I guess I have thought about this mainly because of the booktuber’s visceral reaction to the book, and her passionate I can no longer support this author or his work reaction. And my reaction to that, in full disclosure, was to unsubscribe to her channels. Again, I don’t care that she is no longer a fan of Dekker’s.  Maybe, I can enjoy the story without having to like the author. Maybe she’s not able to separate one from the other.  I know that there are a lot of people who have written Orscon Scott Card’s work just because of the person that he is. I am not one of them, I enjoy his writing and I think that he has a lot of excellent works under his belt. I am okay with that.

I could use this topic to go into so many other diversity issues. But, I will save those threads for another thread.

What do you think?

Always Shine!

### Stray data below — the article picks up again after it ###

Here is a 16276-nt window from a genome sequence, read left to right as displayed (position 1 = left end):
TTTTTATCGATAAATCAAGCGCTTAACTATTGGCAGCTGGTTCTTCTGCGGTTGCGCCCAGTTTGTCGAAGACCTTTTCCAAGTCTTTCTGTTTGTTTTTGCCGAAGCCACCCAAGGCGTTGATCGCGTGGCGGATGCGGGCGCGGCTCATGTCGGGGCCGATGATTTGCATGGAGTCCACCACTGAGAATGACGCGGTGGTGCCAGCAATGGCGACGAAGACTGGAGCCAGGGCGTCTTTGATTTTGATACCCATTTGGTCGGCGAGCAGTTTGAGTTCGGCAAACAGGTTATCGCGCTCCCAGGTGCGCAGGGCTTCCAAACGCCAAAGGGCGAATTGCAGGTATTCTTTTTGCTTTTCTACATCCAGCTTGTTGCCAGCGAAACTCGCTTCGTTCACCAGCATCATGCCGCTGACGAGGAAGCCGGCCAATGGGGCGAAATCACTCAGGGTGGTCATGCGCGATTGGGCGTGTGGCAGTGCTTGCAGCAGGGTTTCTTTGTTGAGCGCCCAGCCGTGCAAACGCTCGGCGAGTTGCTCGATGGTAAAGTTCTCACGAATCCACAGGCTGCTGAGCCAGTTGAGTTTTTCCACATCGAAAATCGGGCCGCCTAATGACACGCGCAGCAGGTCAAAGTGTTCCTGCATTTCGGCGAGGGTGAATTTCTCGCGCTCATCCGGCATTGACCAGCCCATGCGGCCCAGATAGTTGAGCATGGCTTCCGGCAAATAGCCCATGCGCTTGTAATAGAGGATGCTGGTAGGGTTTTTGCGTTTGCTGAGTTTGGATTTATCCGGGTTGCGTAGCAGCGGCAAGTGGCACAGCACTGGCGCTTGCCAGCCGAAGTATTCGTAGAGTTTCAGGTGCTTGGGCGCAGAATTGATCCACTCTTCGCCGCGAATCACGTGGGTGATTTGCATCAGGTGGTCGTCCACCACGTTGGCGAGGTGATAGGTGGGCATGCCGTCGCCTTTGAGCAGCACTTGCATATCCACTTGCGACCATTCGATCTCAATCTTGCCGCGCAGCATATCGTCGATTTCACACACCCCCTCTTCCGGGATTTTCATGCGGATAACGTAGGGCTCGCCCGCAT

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2 thoughts on “Diversity Talk: Is a writer’s work bad just because they have a different worldview than you as the reader?

  1. I actually shared a booktube video on this subject with my friend recently, I’ve seen a lot of demand for diversity on booktube but only one video I’ve seen that says something similar to what I think your saying. I loved the video, I think part of why I love Mercedes Lackey is she was obviously pushing boundaries before it was the cool thing to do but in a subtle way. If your curious on the video I believe you could search Booktube Doesn’t Want Diversity.

    • If you’re referring to Francina Simone’s video, I’ve seen it. I wish that I had remembered it at the time I was writing this post, I would have added the video to it. I think she makes some very valid points, and she eloquently says state’s the bigger idea of this post. I love how Lackey’s character just are the way that they are, I wish more books would treat their charctet like that.